lakshmi is one of them.


i tell people two things about myself on a regular basis. the first is that i became a feminist when i was 11 years old, and the second is that montreal is so much my home because i chose it - i dreamed myself here.

these two facts about myself collided in an "oh my god" eureka moment a few days ago, when the tell-tale belly twitch (that lets my memory know an anniversary was coming) started twitching.

17 years ago TODAY, a man entered a room in a building of l'ecole polytechnique and separated the women from the men. shouting, "you're all a bunch of feminists, and I hate feminists," he opened fire on the women, and killed 14 of them. his reasons, beyond madness, were fairly 'simple' - they were women enrolled in engineering, (typically, a man's profession), and had 'ruined his life' by taking away his prospects.

i remember watching the news with my mother, and asking her what a feminist was. she told me that it was a person who believed in the equality of both genders, without discrimination.
"but there's nothing wrong with that." i said, puzzled, watching the stretchers get carried out of the school on the news.
"no," she said, "no, there isn't."
"can i be one?"
she looked at me, and smiled.
"it might make your life harder, but you can if you want to."
"i want to."

and my birth as a feminist took place.

and my love for a city was hatched.

a city that has seen so much, hurt so much, buried so much, and yet been the locus for so much healing. december 6 is now a national day of remembrance for violence against women.

i remember these women.

i work (peacefully) to ensure equality among everyone, regardless of gender, sexuality, or ethnicity.

i do it for lakshmi, and for leif. for their children, too.

(i took some poetic license with the story, but please read more about it here, or here, or here, or here.


Blogger Superhero Activist said...

this was a beautiful tribute.

I want to say much about conviction, about roots running deep, but it seems unnecessary. You've said it all so much more eloquently and artfully than I could.

I am envious that you have such strong convictions, that you were able to create something of lasting value out of such a tragedy. It's one gift you have that amazes me time and time again.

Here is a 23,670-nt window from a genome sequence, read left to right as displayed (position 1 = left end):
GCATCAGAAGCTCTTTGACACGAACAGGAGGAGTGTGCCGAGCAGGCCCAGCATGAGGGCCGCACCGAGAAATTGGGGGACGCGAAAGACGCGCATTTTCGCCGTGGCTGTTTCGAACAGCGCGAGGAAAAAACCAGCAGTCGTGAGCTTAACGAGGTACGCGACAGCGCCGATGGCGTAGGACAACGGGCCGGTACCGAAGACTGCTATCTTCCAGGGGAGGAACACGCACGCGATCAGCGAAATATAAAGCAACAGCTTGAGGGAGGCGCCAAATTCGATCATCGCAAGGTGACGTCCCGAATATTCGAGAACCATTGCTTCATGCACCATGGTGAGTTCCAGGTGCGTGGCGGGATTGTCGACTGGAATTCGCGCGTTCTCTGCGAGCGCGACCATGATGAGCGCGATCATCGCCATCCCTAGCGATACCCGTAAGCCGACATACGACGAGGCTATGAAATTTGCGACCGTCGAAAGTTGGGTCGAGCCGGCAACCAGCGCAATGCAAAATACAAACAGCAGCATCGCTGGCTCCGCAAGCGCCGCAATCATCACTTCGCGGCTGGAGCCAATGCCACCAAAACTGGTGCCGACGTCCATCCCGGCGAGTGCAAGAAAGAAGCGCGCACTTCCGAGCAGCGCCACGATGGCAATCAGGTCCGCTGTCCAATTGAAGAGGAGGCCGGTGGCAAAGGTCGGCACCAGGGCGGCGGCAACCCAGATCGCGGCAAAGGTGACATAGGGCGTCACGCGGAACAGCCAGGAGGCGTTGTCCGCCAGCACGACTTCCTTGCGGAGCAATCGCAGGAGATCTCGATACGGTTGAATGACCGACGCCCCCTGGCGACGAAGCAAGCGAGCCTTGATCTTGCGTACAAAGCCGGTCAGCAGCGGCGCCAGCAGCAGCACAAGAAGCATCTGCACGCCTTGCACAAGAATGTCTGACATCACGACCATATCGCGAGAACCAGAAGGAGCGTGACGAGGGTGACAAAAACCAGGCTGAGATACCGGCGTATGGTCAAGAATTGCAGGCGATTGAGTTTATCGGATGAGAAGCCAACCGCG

10:13 a.m.  
Blogger daisies said...

i remember, i was at university at the time ... it was a tragic shocking day that secured my place in the feminist world as well ...

and your cousins, what a tender beautiful story and i do know oh too well how much of a miracle they are, twins are so precious i whisper with a tear in my eye and a smile for their survival ... :)

11:47 a.m.  
Blogger bee said...

john ~ thank you. today's always been pretty important to me.

daisies ~ i am SO sorry for bringing up emotional memories for you, dear one. (i know what you're talking about, but i'll leave it private) - i hope my intentions were clear. (extra hug)

12:01 p.m.  
Blogger daisies said...

your intentions were wonderful and your words powerful and you never need to be sorry for bringing up my emotional memories ~ it is a good thing in so many ways ...

hug right back at you! :)

1:13 p.m.  
Blogger j said...

beautiful kids, beautiful tribute. I've always liked kids, but it's different, eh, when you're an aunt? it does change things, maybe because you see them grow, or, if you're far away, at least hear about it and see pics. crazy, this love.

4:12 p.m.  
Blogger Deb R said...

Your cousins are beautiful, Bee.

The story of the killings and how your reaction changed your life was very moving. Things like that are so important for all of us to remember.

8:44 p.m.  
Anonymous ceanandjen said...

Bee, this was an absolutely stunning post in so many ways. I am speechless, but left with powerful images that will stay with me.

You are such an incredible woman! Has anyone told you that today?

8:54 p.m.  
Blogger daisies said...

oh ... they are so beautiful : )

2:33 p.m.  
Blogger Vesper said...

they look SO sweet!

12:37 a.m.